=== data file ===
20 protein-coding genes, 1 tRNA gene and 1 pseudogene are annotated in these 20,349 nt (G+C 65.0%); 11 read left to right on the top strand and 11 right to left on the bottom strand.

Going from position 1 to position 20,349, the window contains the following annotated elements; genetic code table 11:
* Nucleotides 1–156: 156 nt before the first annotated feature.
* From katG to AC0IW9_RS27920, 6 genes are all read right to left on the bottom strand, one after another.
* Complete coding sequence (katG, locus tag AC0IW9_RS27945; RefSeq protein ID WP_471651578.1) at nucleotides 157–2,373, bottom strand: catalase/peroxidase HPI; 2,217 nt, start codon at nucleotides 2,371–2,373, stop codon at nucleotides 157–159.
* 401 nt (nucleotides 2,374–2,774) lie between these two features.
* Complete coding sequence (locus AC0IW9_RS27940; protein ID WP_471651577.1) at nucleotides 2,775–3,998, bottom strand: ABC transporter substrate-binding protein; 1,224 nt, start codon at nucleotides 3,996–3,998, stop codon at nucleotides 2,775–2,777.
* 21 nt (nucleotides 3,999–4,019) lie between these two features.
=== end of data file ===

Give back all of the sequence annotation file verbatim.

20 protein-coding genes, 1 tRNA gene and 1 pseudogene are annotated in these 20,349 nt (G+C 65.0%); 11 read left to right on the top strand and 11 right to left on the bottom strand.

Going from position 1 to position 20,349, the window contains the following annotated elements; genetic code table 11:
* Nucleotides 1–156: 156 nt before the first annotated feature.
* From katG to AC0IW9_RS27920, 6 genes are all read right to left on the bottom strand, one after another.
* Complete coding sequence (katG, locus tag AC0IW9_RS27945; RefSeq protein ID WP_471651578.1) at nucleotides 157–2,373, bottom strand: catalase/peroxidase HPI; 2,217 nt, start codon at nucleotides 2,371–2,373, stop codon at nucleotides 157–159.
* 401 nt (nucleotides 2,374–2,774) lie between these two features.
* Complete coding sequence (locus AC0IW9_RS27940; protein ID WP_471651577.1) at nucleotides 2,775–3,998, bottom strand: ABC transporter substrate-binding protein; 1,224 nt, start codon at nucleotides 3,996–3,998, stop codon at nucleotides 2,775–2,777.
* 21 nt (nucleotides 3,999–4,019) lie between these two features.